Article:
Emotional baggage: Away’s founders sold a vision of travel and inclusion, but former employees say it masked a toxic work environment

Ruthless Quotas at Amazon Are Maiming Employees

Amazon dodged workplace safety regulators for years, investigation shows

The great personalization con

I still have occasional nightmares where after I have given a presentation on how to improve customer experience by focusing on what matters most to customers, two marketers walk up to me. One looks me in the eye and says: “What about branding?” The other smirks and says: “What about personalization?”

What about personalization? It was the dream, the nirvana, the golden gate of marketing and communication. For those personalization fans I often had the unfortunate reply: “Your website is crap. If you personalize it, you’ll have personalized crap.” Most organizations can’t properly manage a basic, non-personalized website. How on earth are they going to manage a personalized environment which requires a whole other level of skills and ongoing investment?

It’s great theory to collect all this rich customer data and then micro-target people with the exact right marketing. However, to design and maintain such personalization systems takes a tremendous effort. I have seen personalization situations that required four to five times the investment in personnel than that required for running the same non-personalized website. And these people are not cheap. You need data analysts who can keep the data clean and accurate. You need designers, developers and content professionals continuously improving the environment, because personalization is notoriously difficult to optimize for.

Personalization is really, really hard work, fraught with privacy concerns, and an unparalleled ability to annoy the hell out of customers. Its very strength requires a deep, intimate knowledge of personal information, and micro-targeting can very quickly feel like stalking. Most personalization projects I’ve come across over the years have been big failures.

Therefore, it is not surprising that Gartner predicts that 80% of marketers will abandon their personalization efforts by 2025 “due to lack of ROI, the perils of customer data management or both.”

Part of the reason personalization and other ad targeting isn’t nearly as effective as the ads said it would be is because the customer is getting smarter and less trusting of brands. Studies in the UK indicate that in 2019 only 25% viewed advertising favorably, down from almost 70% in the 1960s. Advertisers are often ranked at the bottom of any league of professions. In the US about one in four people use ad-blocking software.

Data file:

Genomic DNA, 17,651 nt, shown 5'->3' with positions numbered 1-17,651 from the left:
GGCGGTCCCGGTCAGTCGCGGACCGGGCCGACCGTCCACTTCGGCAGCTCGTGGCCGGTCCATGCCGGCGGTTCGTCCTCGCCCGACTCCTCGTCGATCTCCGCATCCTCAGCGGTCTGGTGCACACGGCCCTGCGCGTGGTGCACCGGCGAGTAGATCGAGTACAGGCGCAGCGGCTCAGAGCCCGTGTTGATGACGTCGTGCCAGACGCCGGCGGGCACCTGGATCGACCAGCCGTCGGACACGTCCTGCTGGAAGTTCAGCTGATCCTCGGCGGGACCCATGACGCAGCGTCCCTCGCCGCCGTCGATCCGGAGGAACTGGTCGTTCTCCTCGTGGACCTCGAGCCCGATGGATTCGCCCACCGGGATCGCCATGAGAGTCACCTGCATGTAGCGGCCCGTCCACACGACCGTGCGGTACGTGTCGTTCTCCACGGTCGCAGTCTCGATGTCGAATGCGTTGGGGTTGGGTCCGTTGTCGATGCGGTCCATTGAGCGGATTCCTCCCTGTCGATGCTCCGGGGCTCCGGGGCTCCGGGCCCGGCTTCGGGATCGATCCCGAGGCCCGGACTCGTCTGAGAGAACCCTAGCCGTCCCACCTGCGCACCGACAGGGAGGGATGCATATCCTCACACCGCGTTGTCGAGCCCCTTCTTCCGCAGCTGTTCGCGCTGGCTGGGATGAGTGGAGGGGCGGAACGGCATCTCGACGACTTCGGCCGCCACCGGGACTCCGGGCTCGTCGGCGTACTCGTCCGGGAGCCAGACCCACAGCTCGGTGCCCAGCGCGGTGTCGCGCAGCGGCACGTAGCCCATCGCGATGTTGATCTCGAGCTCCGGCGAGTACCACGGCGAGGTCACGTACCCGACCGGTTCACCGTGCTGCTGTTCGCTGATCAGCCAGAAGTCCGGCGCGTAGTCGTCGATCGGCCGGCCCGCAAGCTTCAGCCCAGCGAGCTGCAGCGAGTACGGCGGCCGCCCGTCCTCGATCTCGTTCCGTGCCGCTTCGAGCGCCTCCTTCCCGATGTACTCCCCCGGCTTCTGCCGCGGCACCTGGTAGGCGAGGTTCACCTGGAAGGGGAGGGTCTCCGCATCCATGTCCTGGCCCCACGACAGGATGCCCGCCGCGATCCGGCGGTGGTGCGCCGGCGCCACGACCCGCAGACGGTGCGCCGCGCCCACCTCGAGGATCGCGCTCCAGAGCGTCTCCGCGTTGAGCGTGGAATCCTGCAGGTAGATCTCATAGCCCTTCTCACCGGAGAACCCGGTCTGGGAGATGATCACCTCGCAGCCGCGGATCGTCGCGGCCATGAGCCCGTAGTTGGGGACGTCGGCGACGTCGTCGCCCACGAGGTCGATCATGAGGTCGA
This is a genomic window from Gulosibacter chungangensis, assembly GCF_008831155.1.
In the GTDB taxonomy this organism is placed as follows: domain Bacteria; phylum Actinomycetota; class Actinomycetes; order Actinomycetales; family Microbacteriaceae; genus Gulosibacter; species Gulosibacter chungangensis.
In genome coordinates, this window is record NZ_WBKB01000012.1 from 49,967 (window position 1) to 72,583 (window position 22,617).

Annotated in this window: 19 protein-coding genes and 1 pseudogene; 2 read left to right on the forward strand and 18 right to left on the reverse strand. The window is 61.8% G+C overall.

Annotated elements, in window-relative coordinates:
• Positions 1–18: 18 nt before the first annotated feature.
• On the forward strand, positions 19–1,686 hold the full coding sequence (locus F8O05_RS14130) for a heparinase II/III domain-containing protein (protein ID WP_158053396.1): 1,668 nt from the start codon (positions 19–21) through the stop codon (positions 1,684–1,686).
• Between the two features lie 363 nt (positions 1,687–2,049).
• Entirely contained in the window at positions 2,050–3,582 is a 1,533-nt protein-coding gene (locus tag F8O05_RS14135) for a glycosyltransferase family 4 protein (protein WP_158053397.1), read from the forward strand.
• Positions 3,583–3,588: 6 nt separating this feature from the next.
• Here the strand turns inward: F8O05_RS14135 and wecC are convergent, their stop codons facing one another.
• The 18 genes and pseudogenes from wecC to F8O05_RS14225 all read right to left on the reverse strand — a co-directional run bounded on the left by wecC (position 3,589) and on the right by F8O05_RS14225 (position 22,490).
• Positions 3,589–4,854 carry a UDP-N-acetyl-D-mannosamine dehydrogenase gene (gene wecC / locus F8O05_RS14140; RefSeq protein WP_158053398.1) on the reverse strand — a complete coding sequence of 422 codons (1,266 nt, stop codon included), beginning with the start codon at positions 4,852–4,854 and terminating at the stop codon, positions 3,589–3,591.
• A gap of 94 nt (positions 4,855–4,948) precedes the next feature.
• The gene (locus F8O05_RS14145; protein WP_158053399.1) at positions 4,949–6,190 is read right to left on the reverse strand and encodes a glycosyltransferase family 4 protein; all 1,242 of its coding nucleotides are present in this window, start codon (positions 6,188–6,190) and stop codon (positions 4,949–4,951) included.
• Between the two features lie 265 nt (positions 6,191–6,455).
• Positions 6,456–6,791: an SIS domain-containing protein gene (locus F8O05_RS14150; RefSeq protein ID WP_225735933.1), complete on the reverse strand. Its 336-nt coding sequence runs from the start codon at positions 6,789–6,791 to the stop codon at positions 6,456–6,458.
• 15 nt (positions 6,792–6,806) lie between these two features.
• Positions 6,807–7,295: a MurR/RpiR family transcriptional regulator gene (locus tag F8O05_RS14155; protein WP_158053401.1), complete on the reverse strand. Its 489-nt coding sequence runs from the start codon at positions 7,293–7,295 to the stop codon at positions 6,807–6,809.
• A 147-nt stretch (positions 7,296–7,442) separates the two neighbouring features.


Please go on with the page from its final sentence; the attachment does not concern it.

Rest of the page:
Collecting personal data has been an obsession of most organizations, whether commercial or governmental. Luckily, most of this data is never used because most organizations are simply incompetent when it comes to managing data. Most of those who have managed to use personal data have done it so badly they have done huge damage to societal and brand trust.

Think about personalization for a moment. It should be about being personal, which should be about truly understanding someone, having the ability to have sympathy and empathy for them, being able to know when a conversation is a good idea and when it’s best to stay quiet. Software is good at a lot of things, but being a good, understanding, decent human being isn’t one of them.

Gartner Predicts 80% of Marketers Will Abandon Personalization Efforts by 2025

If advertising was a parent

Kids! Get inside! Enough of that fresh air and frolicking around playing some useless chase. Inside now! Don’t you know you haven’t done your PlayStation yet? Five hours every day. Why do I have to keep hammering on about it? I’ve been telling you this since you were toddlers: Endlessly play computer games. Endlessly buy computers games and then endlessly buy accessories. Eye stress is good. Debt is good. Late nights up in front of the TV or computer consuming is good for the economy. Play your part!

Food! What’s this about healthy food? Don’t you know I can’t make the same money on healthy food as you can make on ultra-processed food? Not to mention the fact that I can design junk to be chemically much more addictive. Don’t you have any consideration for me? I can make five times the profit if you eat that junk food than those crappy vegetables. Come on. Get with the program. Have you had your liter of Coke yet? How many times do I have to tell you? Just stay away from that water, right. Okay, if you must, at least drink it from a plastic bottle, none of that tap stuff. Don’t you realize how much effort we’ve gone to to undermine confidence in tap water?

These clothes of yours. You’re wearing them too long. Haven’t you heard of fast fashion? If you don’t have at least two pieces of clothes in your wardrobe that you’ve never worn, then you’re just not with it. It took a lot of work to get people to buy five times as many clothes as they did thirty years ago and to wear them half as long. Single use, that’s the way to go. Just wear it once then throw it away. Then you’re with the program.

I need to talk to you about your rubbish. You’re not producing enough of it. When I see the bin overflowing with plastic and other junk, it makes my heart glad, because then I know you’re consuming. Then I know I’ve brought up another generation to be proud of. You’ve gotta think consumption. Every time you’re bored, pick up a product. Go online so that I can track you. Every time you get hungry, pick up a sugar-saturated snack. Banish hunger. Banish from your life any inconvenience. You’ve got to learn that you’re worth it, just do it, be with it and take what you want when you want. Debt is good.

See the other kids. They’re obese. They’re eating the junk. They’re addicted to sugar. They’re spending every single minute they can online, or gaming, or watching TV. See the effort they’re putting in to being good consumers. But you, you prefer to go for a walk. You’re talking about veganism. How on earth am I going to monetize veganism? You’re worried about the climate. I’m worried about you. Too much conscientiousness. Where’s the fun? Life is branding. Debt is good.